Stove pipe - You can find stove piping to attach here on Craigslist or new at your local hardware, farm store, or big box home improvement store.

Step 5: Step 5- Paint

Picture of Step 5- Paint

Now that your stove is all put together it is a good idea to start a quick fire inside and let it burn fairly hot until any paint or grease is burned off of the surface (I skipped this step and you can see that the paint di not stick well on mine the first time). Once cool, wipe down the exterior of the barrel and use BBQ paint of your color choice to paint the entire barrel and stove piping.

Step 6: Step 6- Adding or Making a Grate

Picture of Step 6- Adding or Making a Grate

There are a couple of options here.

First option - You can purchase a grate on Amazon and have it shipped to you. These are awesome, cast iron, and heavy duty.

Cast Iron Grate - http://amzn.to/1PGdF9z

Second option - I used two pieces of 3/4" black pipe (gas pipe) and some hardware cloth or wire mess to make a inexpensive grate with things I had lying around.

Third option - Look for an old BBQ on the side of the road and grab the grates from it. Standard gas grill grates will fit perfectly from side to side in these barrels and leave about 2-3 inches under them for ash and air.

Step 7: Step 7- Enjoy!

Picture of Step 7- Enjoy!

You have now built your very own wood burning stove for under $75 that can be used for heat in your shop, outbuilding, cabin, or home (in some cases). I also converted this into a pool heater and use it to heat my garage using a boiler type system, you can check the links below for the build videos.

Pool Heater

Outdoor Wood Burning Garage Heater

Barrel Stove Build Video

For more videos, DIY projects, and how-to's check us out at www.simplesuburbanliving.com

Comments

CadeJ2 (author)2015-12-04

I made a burn-barrel and applied BBQ paint (Krylon) but it just burned off. It says "good to 600 F continuous, 1200 F intermittent, but I guess my barrel got too hot. I have been considering a horizontal design like this - the control of air flow would prevent overheating maybe. I also have thought about lining the interior with ceramic tile of some sort, but have not quite figured that out. Anyway, nice project - thanks.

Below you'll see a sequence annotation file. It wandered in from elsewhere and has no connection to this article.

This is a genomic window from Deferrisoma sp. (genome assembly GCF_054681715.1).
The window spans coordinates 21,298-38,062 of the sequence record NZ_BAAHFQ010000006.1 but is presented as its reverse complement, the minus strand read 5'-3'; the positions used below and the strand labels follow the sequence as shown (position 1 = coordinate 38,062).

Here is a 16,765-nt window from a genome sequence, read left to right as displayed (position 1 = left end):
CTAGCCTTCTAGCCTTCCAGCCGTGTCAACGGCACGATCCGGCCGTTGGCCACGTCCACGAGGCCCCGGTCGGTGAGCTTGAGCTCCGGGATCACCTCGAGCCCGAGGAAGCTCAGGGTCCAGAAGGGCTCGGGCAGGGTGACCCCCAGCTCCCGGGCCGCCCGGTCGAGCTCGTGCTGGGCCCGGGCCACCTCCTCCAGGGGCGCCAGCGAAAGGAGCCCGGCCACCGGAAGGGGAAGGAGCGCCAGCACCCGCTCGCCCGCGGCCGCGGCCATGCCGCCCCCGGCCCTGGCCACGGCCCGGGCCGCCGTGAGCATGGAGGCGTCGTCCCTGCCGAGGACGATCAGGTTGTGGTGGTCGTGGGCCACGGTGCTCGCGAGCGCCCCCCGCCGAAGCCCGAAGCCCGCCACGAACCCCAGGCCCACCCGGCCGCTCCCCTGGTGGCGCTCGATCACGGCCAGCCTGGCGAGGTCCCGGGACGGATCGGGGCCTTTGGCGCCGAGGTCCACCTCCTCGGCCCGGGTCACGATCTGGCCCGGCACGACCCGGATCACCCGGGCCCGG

actimm (author)CadeJ22015-12-11

I would recommend going to your auto parts store and looking for exhaust header paint. That is usually good to 1200 degrees or more.

sslfamilydad (author)CadeJ22015-12-05

I can't remember the brand of paint I used but it was rated at 1200 degrees I believe. I haven't had issues with it burning off. You can get fire bricks from Home Depot I believe that you could use to line the bottom and about half way up the side by just lying them in there, that might help.

billbpeters (author)2015-12-07

I have built one using the Vogelzang kit. I added loose laid concrete pavers on the bottom to protect the steel from the fire. I build my fire directly on the pavers without a problem. I also have the stainless steel pipe that serves to heat pool water. Good instructable.

visualsenses (author)2015-12-07

I am still looking for a plan how an oldfashioned KACHEL OVEN is built like in Germany Switzerland Austria they burn "PEAT brickets" and are covered in pretty tiles or stone and can have a sitting bench around the outside

artedwards67 made it! (author)2015-12-06